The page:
13. I never heard of Dan Murphy, either. Its funny though, once I saw it in print it just sounded right.

    I'll tell you what, stop calling me Ralphy and I'll stop calling him Dan. OK? :D

  14. I've never heard Murphy called "Dan", but I've always called Niese "Jonathan". So has MLB Network and ESPN, from what I've seen.

  15. I should add, the same goes for "Mike" Young, although that one is at least excusable. I've heard him called Mike once in a blue moon.

  16. @12
    BSK, :-) !

    @1
    JA, you are all over the Mets "new" park. Is it the house that David Wright built or the house that Jose Reyes built?

    Citi Field is an XBH factory, is it not!??

    Just to weigh in, I agree with Doug @8 that there is no cause for concern about the Mets' HR drought. The "streak" is a moot point after tonight's game anyway.

  17. DoubleDiamond Says:

    Yet those 1924 Senators that went 40 straight games without homering won the only World Series title that any Washington team has ever won!

  18. DoubleDiamond Says:

    I am having trouble keeping my Murphys straight right now. There are three Murphys who have appeared in the major leagues this year, and all have the first initial of D, plus two of them have Biblical first names that start with Da. And two are in the NL East.

    Dan/Daniel with the Mets, who was born on the day that Villanova upset Georgetown for the NCAA championship. (Why do I remember such trivia connected to a sports event I always claim I don't follow?)

    David with the Rangers. I remember that the Red Sox had a prospect named Da-something Murphy a few years ago who couldn't crack their starting line-up and was generally stuck in the minors, and I wondered if Dan/Daniel Murphy with the Mets was this guy. No, it's David Murphy of the Rangers.

    Donnie with the Marlins.

    There was similar confusion in the late 1970s/throughout the 1980s/very early 1990s with the overlapping careers of Dale Murphy, Dale Murray, and Dwayne Murphy. Here's a trivia question that some fans may get wrong: Which of these three ended his U.S. major league career with the Phillies? Many may say it was Dale Murphy, but it was actually Dwayne Murphy. Dale Murphy played a few games with the Colorado Rockies at the end. (I said "U.S. major league career" because Dwayne Murphy played in Japan at the end of his career.)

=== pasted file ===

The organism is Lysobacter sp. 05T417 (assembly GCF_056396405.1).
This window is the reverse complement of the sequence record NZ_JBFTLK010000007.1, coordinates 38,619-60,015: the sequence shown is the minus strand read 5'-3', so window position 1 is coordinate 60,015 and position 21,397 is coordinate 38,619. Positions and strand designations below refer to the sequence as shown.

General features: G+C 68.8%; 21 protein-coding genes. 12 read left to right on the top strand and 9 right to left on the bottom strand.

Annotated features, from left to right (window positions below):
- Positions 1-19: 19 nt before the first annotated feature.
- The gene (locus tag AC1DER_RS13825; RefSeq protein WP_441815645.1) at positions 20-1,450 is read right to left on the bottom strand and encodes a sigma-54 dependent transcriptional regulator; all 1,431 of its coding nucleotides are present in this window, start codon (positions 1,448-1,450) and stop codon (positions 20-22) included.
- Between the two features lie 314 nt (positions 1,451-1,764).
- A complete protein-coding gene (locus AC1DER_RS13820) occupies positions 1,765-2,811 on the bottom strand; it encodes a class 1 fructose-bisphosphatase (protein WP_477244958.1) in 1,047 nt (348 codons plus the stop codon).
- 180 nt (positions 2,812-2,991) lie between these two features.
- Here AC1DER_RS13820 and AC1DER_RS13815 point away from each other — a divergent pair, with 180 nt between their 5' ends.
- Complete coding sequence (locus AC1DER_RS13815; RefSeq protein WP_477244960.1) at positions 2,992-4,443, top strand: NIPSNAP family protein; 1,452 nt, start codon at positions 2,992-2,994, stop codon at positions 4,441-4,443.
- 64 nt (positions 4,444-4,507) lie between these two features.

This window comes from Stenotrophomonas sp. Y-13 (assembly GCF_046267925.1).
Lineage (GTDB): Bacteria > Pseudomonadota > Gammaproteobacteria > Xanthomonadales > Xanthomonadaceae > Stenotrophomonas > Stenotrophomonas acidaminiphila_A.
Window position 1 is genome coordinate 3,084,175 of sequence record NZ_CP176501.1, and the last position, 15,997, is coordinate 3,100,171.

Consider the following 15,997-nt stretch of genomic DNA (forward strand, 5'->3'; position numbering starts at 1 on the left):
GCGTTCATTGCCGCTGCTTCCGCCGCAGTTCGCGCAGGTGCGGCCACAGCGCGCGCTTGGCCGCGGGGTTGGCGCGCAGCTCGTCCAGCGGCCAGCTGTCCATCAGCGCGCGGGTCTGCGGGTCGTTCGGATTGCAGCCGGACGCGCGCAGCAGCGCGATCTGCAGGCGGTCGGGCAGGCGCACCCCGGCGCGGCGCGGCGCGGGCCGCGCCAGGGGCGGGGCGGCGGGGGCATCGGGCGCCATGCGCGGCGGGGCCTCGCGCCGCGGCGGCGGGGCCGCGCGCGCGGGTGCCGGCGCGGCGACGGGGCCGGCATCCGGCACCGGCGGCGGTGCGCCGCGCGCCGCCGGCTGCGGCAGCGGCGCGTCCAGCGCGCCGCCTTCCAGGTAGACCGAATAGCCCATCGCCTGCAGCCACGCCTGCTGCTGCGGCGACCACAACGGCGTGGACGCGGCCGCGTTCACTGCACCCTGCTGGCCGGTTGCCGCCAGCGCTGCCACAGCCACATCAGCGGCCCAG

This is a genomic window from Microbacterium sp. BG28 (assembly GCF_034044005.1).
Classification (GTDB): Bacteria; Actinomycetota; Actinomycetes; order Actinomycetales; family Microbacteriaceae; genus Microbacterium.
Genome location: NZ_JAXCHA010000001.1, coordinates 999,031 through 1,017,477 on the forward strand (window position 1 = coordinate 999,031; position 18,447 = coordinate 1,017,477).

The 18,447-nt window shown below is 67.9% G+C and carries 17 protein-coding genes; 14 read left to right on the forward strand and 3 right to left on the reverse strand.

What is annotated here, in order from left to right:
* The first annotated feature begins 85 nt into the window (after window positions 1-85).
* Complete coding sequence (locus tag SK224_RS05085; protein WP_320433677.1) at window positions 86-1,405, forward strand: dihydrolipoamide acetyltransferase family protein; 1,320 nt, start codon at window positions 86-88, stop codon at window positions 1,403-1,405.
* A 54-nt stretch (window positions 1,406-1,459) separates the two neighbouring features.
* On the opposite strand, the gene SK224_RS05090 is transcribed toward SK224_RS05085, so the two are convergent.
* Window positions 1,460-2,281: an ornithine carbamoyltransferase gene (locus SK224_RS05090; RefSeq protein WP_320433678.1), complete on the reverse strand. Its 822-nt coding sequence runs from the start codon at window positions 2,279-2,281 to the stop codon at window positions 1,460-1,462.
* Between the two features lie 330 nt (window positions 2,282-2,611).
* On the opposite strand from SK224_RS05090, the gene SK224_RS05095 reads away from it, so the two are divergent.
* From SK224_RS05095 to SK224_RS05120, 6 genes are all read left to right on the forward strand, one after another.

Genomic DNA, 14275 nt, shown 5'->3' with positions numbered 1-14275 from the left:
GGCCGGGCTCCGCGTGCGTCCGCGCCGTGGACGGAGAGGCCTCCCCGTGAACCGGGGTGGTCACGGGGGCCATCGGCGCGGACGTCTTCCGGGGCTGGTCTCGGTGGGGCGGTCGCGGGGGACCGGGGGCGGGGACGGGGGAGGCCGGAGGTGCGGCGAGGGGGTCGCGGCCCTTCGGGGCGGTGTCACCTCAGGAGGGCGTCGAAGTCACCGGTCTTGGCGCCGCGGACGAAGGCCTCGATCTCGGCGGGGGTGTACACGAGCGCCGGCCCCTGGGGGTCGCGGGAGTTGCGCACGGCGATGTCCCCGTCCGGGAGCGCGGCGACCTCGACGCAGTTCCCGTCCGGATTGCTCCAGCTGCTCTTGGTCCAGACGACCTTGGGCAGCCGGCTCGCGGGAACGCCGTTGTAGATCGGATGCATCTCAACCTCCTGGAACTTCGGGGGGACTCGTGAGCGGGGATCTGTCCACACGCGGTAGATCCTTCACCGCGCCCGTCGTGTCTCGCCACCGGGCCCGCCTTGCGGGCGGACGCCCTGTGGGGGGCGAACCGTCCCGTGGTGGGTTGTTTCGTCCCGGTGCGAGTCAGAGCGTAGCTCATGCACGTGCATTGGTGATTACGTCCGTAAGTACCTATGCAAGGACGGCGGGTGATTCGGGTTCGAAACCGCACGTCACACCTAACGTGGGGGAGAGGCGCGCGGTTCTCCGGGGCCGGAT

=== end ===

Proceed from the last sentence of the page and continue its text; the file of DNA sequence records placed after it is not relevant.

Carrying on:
19. John Autin Says:

    @16, Neil -- What I've said about the Mets' park is that Mets hitters have had a higher HR rate and higher slugging average at home over 2+ years in the new park.

    The "park factors" show it as decreasing HR and 2B rates, because in 2010 and so far this year, Mets pitchers have allowed far more HRs and somewhat more 2Bs on the road.

    Given this dichotomy, I find it hard to draw a clear picture of the park's impact on Mets hitters.

    The only thing that seems clear is that the park does increase triples.

    The Mets have far bigger problems than a low HR total, as was screamingly obvious in tonight's defensive disaster of a 5-run 7th inning, when they yielded 5 infield "hits." I was glad to hear Terry Collins express his anger with their play during his postgame comments. I'm under no illusion that his outburst will make them play any better; I'm just sick of hearing managers sugarcoat the failures of major-league players to execute basic plays.

  20. @19
    "I'm just sick of hearing managers sugarcoat the failures of major-league players to execute basic plays."

    JA, how would a manager like Ozzie Guillen play out with the Mets in the NY media? ~sorry, couldn't resist~

    Yeah, I was "watching" that Mets' 7th inning vs the Pirates on MLB gameday and thought it was a strange one. Was the official scorer pulling a "Phil Rizzuto" or were the balls in play legitimate hits? Five "hits" without a ball leaving the infield?

    The Play Index is no help in searching for a similar precedent.

  21. #11 -

    I can't do anything about them being a joke of a franchise. I wish I could refute that, but I can't. But I can contribute somewhat to the discussion of whether to say Dan or Daniel, irrelevant though that may be to the ineptitude of the Mets.

  22. Wow, I had to go look at that 1980 Mets team - 61 HR total. The only two players with more than 8 HR were Lee Mazzilli (16) and Claudell Washington (10). Their most regular starters at three positions were homerless: C Alex Trevino, 2b Doug Flynn, and SS Frank Taveras. In fact, it appears that no Mets catcher homered that year! Their manager must have been a real chump. Joe somebody.

  23. @22:

    That 1980 Mets team was awful, and nobody wanted to go see them. I remember some friends and I went to Shea for a day game against the Cubs (who didn't exactly set the world on fire that season either). There were so few cars in the Shea parking lot that one of my buddies said "You stupid sonofabitch! You got the start time wrong!" It was a day game, alright, but it was definitely one of those friends-and-family only types of crowd. There couldn't have been more than 3,000 or so in the place.